Some people swear by the low carbohydrate diet and its success in achieving rapid weight loss. Yet, restricting carbohydrates, as research has shown, is not what counts for weight loss, but ultimately, it is the total calories eaten throughout the day.

Getting out of one’s self-imposed echo chamber might reveal that millions "swear by it" for long-term, slow, sustainable weight loss. I have no trouble finding these people. Why is it so hard for Ms. Kour? Maybe she’s not looking?

While I don’t believe that low-carb is essential for long-term, sustainable weight loss and health for all, it certainly is for some — and it’s absolutely, unequivocally essential for diabetics. For me personally, I don’t really know. I’ve lost around 60 pounds slowly in the last 2 1/2 years on low to moderate carbs, but almost no sugar, processed foods, or modern vegetable oils. Unless one really digs into natural starches from tubers and roots — or pigs out on fruit — it’s hard to eat high carb on a natural, real foods diet.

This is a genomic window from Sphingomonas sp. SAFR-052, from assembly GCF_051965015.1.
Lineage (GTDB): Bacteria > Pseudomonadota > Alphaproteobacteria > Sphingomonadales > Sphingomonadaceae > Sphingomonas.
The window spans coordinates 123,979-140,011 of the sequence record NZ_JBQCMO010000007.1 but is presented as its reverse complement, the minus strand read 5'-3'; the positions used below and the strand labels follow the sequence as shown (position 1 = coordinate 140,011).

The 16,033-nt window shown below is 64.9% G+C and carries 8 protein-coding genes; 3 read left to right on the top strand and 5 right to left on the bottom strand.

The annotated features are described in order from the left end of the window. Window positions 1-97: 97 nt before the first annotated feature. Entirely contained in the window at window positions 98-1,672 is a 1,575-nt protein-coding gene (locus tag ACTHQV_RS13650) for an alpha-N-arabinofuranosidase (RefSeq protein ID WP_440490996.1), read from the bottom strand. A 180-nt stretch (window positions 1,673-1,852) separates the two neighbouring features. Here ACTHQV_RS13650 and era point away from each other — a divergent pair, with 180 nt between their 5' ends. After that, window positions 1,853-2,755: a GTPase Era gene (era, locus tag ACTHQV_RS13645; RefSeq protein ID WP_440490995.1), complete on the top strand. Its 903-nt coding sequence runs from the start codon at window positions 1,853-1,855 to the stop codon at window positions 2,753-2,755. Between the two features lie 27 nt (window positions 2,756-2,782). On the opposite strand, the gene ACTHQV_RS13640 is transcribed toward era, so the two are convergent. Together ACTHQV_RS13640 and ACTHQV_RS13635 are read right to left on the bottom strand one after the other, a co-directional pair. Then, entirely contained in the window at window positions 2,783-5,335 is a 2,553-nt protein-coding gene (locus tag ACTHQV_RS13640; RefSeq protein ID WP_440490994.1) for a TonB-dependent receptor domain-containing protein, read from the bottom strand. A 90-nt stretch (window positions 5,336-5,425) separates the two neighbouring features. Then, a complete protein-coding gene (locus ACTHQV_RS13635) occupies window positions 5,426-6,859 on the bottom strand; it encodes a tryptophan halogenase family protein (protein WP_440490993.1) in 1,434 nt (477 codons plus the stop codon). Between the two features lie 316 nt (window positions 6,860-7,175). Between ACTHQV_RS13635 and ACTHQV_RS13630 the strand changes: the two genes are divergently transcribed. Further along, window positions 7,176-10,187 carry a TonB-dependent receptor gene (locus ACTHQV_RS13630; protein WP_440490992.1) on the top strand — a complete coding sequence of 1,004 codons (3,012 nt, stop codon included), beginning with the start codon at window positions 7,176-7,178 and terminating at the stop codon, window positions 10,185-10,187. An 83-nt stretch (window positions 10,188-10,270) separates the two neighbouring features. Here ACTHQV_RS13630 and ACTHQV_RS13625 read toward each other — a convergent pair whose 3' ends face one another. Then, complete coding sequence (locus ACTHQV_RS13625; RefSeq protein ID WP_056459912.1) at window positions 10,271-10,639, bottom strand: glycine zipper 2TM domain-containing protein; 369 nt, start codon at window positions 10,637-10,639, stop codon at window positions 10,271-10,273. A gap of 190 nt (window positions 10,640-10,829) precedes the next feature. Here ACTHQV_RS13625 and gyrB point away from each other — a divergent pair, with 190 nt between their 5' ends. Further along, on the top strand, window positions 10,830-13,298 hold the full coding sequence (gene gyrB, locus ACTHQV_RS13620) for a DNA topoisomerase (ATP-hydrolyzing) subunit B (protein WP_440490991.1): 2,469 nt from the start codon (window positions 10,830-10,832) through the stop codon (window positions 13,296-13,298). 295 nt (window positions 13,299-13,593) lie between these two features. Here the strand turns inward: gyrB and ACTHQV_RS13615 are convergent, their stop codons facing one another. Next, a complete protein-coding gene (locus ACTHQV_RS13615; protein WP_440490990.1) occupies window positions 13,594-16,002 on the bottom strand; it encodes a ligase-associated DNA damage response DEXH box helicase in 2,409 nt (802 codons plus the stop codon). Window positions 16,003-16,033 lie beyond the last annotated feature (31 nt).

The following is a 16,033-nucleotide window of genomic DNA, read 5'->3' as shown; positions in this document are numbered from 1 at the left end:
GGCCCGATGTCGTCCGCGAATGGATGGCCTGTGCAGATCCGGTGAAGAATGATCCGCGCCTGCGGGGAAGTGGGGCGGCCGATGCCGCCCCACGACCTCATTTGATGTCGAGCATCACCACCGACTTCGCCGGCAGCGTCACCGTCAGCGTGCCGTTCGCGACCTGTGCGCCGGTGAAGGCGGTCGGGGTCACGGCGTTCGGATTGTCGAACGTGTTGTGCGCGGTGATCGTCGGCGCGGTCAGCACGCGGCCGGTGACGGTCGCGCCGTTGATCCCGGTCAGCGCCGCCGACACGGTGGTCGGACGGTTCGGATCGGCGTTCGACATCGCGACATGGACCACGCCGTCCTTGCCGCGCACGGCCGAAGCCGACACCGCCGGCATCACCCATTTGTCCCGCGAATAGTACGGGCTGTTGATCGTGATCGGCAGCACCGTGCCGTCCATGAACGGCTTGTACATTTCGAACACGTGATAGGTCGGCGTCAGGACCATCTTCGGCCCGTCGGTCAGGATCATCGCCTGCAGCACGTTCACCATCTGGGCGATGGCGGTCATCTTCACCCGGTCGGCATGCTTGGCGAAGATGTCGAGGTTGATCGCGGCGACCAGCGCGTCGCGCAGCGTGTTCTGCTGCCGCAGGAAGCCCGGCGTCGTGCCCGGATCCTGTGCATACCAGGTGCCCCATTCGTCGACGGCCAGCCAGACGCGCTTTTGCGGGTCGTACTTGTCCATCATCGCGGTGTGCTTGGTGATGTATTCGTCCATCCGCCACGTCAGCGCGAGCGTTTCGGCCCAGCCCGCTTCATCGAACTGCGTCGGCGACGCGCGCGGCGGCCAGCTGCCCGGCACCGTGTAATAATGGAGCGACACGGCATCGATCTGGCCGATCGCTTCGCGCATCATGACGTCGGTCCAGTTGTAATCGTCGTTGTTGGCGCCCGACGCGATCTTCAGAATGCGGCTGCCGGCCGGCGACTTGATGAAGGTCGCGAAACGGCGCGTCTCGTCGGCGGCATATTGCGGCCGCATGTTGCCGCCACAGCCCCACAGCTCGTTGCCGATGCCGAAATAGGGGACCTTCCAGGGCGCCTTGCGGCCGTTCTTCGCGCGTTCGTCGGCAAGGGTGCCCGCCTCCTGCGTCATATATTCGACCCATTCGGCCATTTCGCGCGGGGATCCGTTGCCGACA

And now, unfortunately, we must laugh uproariously.

Carbohydrates (as in bread, pasta, rice and cereals) in the diet help one’s body to hold onto fluid. Therefore, if there is not enough carbohydrates in the body, the body will release water from the cells, referred to in scientific terms as “osmotic dieresis”, which causes initial weight loss. But, when we lose water, we also get to lose important minerals like sodium and potassium. The body can only survive on carbohydrates, and especially our brains need carbohydrates to function.

Yep; bread, rice, pasta, cereal grains and other neolithic foods make you retain water, unnaturally raising blood pressure for many (it’s a volume thing), which is why so many who adopt a low-carb approach see a tremendous drop in BP within days (diuretics, anyone?). I myself was running at 150-160 / 95-105 consistently and saw mine come down very quickly — and now totally normal for two years. Of course, those of us who do our own research understand that stored carbohydrate — glycogen — requires upwards of 1.5 – 2 grams of water per gram of stored sugar, and as you deplete readily available sugar stores (OK: glycogen), courtesy of a modern smorgasbord diet, you have no need of the water.

Do the math.